Disney on Thursday held a glitzy presentation of planned European events for the Hollywood studio’s 100th anniversary next year, returning to a London mansion used in its 2018 “Mary Poppins Returns” film.
Fiction’s most famous English nanny with magical powers was on hand to greet arriving celebrity attendees, urging them to “run along” through the venue’s columned hall filled with projections of Disney cartoons.
Events previewed at the show include a “Disney100” exhibition of historic film costumes and props that will be shown at ExCel in London next autumn.
The studio will also stage a multimedia concert tour, with the Hollywood Sound Orchestra performing movie soundtracks as audiences watch scenes from films, which will have eight UK dates starting in May.
Events will also take place in Germany, Switzerland, Austria and France through next year.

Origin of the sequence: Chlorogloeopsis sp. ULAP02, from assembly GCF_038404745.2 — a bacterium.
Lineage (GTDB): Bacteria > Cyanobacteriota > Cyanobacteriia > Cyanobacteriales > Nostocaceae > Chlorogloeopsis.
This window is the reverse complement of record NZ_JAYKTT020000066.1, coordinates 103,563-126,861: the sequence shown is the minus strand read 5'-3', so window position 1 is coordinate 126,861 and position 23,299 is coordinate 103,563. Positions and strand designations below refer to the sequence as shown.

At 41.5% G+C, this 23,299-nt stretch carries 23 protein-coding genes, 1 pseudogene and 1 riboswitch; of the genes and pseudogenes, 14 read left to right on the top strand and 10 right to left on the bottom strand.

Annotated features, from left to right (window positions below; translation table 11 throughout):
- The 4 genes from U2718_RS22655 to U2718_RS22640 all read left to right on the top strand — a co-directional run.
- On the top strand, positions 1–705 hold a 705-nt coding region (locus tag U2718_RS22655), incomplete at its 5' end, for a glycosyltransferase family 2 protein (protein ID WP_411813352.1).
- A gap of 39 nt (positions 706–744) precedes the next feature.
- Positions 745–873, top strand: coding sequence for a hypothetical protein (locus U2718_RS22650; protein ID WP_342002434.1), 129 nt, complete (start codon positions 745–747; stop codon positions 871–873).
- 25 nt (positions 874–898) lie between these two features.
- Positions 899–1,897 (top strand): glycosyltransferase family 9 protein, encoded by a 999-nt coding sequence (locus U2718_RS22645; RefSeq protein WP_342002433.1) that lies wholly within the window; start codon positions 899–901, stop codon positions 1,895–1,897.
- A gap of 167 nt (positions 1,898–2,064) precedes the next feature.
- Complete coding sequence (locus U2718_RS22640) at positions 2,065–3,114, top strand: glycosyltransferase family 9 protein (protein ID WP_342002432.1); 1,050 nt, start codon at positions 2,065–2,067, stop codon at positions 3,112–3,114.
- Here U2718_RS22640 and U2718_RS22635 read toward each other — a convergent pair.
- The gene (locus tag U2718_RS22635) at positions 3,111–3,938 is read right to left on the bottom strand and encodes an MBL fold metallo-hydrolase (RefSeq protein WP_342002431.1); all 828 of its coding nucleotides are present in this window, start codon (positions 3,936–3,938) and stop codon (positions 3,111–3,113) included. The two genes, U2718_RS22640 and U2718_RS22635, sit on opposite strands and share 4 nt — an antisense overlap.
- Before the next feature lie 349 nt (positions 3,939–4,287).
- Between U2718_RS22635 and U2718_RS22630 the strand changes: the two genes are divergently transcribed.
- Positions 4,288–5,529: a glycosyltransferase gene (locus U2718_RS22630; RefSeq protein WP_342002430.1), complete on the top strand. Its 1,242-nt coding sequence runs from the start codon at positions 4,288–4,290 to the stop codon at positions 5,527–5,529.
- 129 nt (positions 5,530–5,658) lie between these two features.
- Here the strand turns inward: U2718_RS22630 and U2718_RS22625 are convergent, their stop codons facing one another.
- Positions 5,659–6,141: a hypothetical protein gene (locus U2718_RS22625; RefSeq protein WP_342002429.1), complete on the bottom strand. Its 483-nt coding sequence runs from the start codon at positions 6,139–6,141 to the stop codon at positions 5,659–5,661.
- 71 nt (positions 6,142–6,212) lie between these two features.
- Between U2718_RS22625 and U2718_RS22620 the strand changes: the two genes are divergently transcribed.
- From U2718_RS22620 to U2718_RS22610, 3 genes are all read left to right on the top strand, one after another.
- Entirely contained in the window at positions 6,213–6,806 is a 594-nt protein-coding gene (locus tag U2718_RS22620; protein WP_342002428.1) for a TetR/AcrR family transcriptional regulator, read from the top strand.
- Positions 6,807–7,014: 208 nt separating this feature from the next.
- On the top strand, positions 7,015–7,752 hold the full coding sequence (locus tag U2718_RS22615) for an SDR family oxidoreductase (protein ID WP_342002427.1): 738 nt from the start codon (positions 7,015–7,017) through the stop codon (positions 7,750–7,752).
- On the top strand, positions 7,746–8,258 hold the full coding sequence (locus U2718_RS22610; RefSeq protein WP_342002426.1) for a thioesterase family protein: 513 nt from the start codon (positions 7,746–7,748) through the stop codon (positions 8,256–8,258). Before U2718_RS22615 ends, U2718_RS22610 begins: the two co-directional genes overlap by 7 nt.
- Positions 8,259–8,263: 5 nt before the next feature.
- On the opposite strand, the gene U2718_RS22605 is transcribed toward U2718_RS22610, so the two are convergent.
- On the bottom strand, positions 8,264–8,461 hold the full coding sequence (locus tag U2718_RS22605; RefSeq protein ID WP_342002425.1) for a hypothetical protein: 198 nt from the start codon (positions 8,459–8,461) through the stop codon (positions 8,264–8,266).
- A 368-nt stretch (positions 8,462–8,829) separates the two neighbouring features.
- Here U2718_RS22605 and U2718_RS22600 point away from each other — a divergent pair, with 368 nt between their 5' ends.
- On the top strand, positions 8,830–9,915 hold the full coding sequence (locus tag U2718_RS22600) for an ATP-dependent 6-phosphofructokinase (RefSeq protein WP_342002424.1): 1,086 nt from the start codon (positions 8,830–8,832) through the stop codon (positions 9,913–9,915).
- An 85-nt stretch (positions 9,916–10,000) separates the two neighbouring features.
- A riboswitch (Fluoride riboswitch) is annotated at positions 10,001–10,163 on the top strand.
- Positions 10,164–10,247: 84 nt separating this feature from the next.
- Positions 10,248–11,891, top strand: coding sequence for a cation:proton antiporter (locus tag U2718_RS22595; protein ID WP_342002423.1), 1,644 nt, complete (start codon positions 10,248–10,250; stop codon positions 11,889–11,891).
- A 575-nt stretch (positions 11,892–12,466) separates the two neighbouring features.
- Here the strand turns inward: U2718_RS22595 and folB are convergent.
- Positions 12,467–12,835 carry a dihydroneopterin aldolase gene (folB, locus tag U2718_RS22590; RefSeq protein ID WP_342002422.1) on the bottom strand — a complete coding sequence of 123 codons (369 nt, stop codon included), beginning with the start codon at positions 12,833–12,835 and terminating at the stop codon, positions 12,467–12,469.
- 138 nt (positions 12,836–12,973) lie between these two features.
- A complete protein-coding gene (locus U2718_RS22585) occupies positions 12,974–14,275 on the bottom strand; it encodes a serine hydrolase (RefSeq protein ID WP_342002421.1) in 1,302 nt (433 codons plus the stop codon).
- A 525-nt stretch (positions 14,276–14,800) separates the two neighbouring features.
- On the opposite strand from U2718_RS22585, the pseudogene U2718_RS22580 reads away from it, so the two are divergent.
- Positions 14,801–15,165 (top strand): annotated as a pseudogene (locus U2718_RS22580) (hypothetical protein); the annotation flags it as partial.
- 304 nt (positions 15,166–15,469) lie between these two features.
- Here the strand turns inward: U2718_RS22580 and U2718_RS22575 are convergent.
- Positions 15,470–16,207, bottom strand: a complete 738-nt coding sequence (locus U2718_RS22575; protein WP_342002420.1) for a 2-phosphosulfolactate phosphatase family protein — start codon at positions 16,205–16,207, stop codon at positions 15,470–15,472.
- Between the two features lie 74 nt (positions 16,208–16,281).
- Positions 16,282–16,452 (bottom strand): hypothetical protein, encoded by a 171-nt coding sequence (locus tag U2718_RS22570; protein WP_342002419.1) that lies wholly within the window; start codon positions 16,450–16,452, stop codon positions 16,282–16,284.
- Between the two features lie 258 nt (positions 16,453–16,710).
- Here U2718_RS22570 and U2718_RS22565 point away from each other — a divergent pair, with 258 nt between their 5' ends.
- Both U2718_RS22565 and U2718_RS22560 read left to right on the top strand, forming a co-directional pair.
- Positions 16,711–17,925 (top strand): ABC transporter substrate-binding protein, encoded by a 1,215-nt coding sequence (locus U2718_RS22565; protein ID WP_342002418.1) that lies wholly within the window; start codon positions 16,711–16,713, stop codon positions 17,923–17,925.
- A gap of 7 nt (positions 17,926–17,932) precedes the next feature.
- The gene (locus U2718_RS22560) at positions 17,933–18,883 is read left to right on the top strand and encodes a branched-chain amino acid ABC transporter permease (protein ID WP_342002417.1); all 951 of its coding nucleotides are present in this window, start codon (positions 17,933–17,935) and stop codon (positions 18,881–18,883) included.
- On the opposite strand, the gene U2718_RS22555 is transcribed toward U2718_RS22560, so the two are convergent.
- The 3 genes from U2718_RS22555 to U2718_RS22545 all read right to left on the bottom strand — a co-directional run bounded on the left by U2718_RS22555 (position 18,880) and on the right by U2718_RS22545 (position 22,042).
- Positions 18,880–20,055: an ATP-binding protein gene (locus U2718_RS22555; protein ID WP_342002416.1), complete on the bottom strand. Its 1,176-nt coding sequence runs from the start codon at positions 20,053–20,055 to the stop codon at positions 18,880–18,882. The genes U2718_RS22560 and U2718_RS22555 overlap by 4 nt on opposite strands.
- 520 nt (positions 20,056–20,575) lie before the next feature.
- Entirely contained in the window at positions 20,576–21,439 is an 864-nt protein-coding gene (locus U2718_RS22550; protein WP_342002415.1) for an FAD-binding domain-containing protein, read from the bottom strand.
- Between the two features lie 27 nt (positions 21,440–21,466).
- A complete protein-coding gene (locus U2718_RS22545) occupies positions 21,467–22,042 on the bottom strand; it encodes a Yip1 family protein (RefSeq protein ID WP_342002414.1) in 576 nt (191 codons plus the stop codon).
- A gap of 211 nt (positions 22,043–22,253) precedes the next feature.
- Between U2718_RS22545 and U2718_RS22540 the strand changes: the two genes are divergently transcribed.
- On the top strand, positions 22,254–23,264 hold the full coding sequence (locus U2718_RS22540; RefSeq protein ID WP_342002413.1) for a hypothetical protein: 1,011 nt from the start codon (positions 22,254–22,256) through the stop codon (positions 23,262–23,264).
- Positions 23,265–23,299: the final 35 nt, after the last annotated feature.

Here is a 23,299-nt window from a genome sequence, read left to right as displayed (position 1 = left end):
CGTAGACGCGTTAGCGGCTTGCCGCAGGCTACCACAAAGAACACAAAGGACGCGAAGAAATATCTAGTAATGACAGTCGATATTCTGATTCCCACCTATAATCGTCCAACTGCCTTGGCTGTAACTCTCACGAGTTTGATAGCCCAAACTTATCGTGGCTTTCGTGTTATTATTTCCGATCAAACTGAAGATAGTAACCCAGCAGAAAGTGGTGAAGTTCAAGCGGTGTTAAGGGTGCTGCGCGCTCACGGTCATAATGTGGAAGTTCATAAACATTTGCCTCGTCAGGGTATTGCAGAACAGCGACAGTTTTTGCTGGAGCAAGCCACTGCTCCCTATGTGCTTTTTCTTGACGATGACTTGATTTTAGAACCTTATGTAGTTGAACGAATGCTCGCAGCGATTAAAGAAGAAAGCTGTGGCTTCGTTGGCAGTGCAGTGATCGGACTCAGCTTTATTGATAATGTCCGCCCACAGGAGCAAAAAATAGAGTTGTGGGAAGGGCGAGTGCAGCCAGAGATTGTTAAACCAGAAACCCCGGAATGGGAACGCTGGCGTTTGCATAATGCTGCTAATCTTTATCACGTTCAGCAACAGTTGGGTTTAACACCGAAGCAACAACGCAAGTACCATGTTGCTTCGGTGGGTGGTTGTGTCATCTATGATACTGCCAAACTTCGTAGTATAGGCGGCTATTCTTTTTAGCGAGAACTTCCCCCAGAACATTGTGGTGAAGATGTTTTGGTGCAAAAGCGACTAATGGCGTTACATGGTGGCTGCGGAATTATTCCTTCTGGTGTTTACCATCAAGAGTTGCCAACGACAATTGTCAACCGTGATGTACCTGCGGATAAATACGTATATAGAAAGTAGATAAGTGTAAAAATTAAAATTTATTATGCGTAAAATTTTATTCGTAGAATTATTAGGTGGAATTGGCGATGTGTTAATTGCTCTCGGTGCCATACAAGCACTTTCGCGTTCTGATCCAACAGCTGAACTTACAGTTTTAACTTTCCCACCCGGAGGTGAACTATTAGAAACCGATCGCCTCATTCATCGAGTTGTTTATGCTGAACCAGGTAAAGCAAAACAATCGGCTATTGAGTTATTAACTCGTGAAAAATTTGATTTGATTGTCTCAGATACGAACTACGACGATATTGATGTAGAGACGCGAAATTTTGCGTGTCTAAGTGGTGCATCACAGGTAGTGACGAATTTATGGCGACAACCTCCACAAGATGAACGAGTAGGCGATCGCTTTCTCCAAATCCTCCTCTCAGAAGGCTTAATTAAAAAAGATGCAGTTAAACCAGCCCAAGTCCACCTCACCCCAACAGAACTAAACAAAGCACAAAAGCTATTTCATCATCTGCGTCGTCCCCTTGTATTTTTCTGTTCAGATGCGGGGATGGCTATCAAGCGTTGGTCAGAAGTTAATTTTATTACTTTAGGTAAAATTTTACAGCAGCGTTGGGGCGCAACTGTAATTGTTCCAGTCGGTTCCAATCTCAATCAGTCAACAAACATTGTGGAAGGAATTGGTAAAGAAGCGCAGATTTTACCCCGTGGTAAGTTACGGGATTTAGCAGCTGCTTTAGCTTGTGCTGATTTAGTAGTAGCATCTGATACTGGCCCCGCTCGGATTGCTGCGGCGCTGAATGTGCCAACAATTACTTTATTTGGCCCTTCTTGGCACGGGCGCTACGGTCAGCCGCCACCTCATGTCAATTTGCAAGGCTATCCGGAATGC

Brothers Walt and Roy Disney founded the company in 1923 and it has evolved over the ensuing century from making lavish cartoon films such as “Bambi” to entering today’s video streaming market.
It is now increasingly behind dramas and documentaries, as well as movie franchises, while subsidiary operations include theme parks and TV networks.
“Over the past 100 years I think we’ve seen how it’s changed, starting off with one of the first cartoons set to sound (a 1928 Mickey Mouse film called “Steamboat Willie),” said Nicole Morse, a company vice president responsible for brand strategy.
The venue for Thursday’s showcase, Banking Hall in the City of London, was chosen because it featured in film “Mary Poppins Returns” released four years ago, she noted.
Silver models of Minnie and Mickey Mouse, artists drawing the famous characters for guests, alongside costumed Snoopy and Chip and Dale mascots, completed the Hollywood-evoking scene in the financial district building.
Last month Disney held a preview of anniversary events for US fans at its D23 Expo in Anaheim, California.
The centenary comes as Disney+, its streaming service, is set to follow competitor Netflix in launching cheaper ad-subsidised subscriptions in December. — Agence France-Presse